Use Printed Music in Your Piano Playing - dummies

Use Printed Music in Your Piano Playing

By Holly Day, Jerry Kovarksy, Blake Neely, David Pearl, Michael Pilhofer

You’re learning to play the piano for one simple reason: to play music. Okay, so maybe you’re also learning piano to impress your friends, but after you achieve the first goal, the second goal naturally just happens. Unless you’re playing strictly by ear, you need some music to read. Enter the concept of printed music.

Types of printed music

Thanks to five centuries worth of composers, you have a wealth of printed music from which to choose. Generally, you find it in three packages:

  • Sheet music: Single songs printed on 2 to 12 pages, folded or stapled together.

  • Folios: Collections of various songs, packaged together for a specific marketing reason.

  • Classical books: Some classical pieces are very long and require an entire little book to hold one piece.

For example, suppose you want to learn the song “Hallelujah,” written by Leonard Cohen, after hearing a recording by Cohen, John Cale (whose version is on the Shrek movie soundtrack), k. d. Lang, Jeff Buckley, or Rufus Wainwright. You can purchase a digital download of the song from a sheet music website, buy the published sheet music of the song from a music store, or get it in a folio (book) of songs from the film Shrek.

Buying folios is a great value. Sheet music sells for around $5 for one song, whereas a folio sells for $20-$25 and may have 10 to 50, or even 100, songs. However, chances are that if you’re looking for a really new song, it will only be available as individual sheet music.

Arrangements and transcriptions

Printed music, whether in sheets or folios, comes in many different formats called arrangements. Arrangements allow the publisher to release the song for several skill levels and for various keyboard instruments. It’s the same song, but the publisher has arranged the notes and chords to suit the needs of each skill level.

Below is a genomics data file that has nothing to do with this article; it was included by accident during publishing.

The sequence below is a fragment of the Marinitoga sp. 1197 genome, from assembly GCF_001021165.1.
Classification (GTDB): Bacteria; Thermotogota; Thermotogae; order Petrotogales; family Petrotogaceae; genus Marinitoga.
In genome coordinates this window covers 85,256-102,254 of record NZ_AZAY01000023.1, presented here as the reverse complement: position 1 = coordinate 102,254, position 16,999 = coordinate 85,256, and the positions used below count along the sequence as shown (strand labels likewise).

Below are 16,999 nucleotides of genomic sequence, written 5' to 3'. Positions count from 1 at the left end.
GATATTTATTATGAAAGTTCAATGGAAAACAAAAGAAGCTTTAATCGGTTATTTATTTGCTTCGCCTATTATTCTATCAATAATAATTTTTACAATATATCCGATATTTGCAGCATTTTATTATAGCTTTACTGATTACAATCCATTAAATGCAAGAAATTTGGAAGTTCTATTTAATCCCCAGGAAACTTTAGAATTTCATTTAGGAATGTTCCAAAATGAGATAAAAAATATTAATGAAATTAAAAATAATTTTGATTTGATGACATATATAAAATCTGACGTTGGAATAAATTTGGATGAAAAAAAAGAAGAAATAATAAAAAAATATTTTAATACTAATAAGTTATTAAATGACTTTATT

For example, you may want to play a very easy version of a song on your digital keyboard, or you may want to play an advanced piano solo version on a grand piano. Both formats are available. And, of course, you can also find other arrangements of the same song for different instruments and voices.

Fake books

A fake book isn’t really fake — it’s a real book. This is just the music industry term for a printed music book or folio that gives you only the melody line, lyrics, and chord symbols of a song (you have to come up with, improvise, or fake, the actual notes you’ll play). Compared to a piece of sheet music that has both hands written out and fully harmonized, a fake book merely acts as a road map of the song, allowing you to play the melody, sing the lyrics, and create your own left-hand accompaniment with the noted chords.

Working pianists love fake books because they can take a request, flip to the song (usually printed in its entirety on one single page), and improvise their own version of the song. It’s even better if a pianist is accompanying a singer, because a fake book’s streamlined form makes it easy to transpose (or change keys) a song on the spot to accommodate the singer’s range and repeat the whole song or just a certain section. And that’s why you put the little tip jar on the piano.

Some recommended fake books — based on content, usability, and price — include the following:

  • The Classical Fake Book (Hal Leonard)

  • Fake Book of the World’s Favorite Songs (Hal Leonard)

  • All the Right Changes, by Dick Hyman (Ekay Music)

  • The New Real Book Vol. 1–3 (Sher Music)

  • The Real Little Ultimate Fake Book (Hal Leonard)